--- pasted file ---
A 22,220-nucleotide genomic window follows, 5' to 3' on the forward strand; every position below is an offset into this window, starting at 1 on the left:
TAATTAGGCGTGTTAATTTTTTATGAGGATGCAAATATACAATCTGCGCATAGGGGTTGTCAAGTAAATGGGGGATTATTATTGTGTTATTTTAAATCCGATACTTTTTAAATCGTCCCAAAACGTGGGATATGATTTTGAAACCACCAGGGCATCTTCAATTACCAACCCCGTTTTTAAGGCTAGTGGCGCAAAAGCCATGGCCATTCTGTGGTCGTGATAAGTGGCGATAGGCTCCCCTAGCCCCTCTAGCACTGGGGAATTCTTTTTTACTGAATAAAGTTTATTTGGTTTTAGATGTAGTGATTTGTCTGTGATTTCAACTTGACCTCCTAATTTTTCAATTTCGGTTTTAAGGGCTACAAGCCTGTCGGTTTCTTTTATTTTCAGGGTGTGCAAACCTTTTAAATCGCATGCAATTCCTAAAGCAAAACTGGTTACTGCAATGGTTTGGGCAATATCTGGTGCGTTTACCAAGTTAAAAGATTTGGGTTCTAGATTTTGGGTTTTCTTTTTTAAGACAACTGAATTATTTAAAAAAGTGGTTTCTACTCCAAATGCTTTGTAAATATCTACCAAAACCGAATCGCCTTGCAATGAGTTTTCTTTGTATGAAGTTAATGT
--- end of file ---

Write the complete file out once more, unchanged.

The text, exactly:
A 22,220-nucleotide genomic window follows, 5' to 3' on the forward strand; every position below is an offset into this window, starting at 1 on the left:
TAATTAGGCGTGTTAATTTTTTATGAGGATGCAAATATACAATCTGCGCATAGGGGTTGTCAAGTAAATGGGGGATTATTATTGTGTTATTTTAAATCCGATACTTTTTAAATCGTCCCAAAACGTGGGATATGATTTTGAAACCACCAGGGCATCTTCAATTACCAACCCCGTTTTTAAGGCTAGTGGCGCAAAAGCCATGGCCATTCTGTGGTCGTGATAAGTGGCGATAGGCTCCCCTAGCCCCTCTAGCACTGGGGAATTCTTTTTTACTGAATAAAGTTTATTTGGTTTTAGATGTAGTGATTTGTCTGTGATTTCAACTTGACCTCCTAATTTTTCAATTTCGGTTTTAAGGGCTACAAGCCTGTCGGTTTCTTTTATTTTCAGGGTGTGCAAACCTTTTAAATCGCATGCAATTCCTAAAGCAAAACTGGTTACTGCAATGGTTTGGGCAATATCTGGTGCGTTTACCAAGTTAAAAGATTTGGGTTCTAGATTTTGGGTTTTCTTTTTTAAGACAACTGAATTATTTAAAAAAGTGGTTTCTACTCCAAATGCTTTGTAAATATCTACCAAAACCGAATCGCCTTGCAATGAGTTTTCTTTGTATGAAGTTAATGT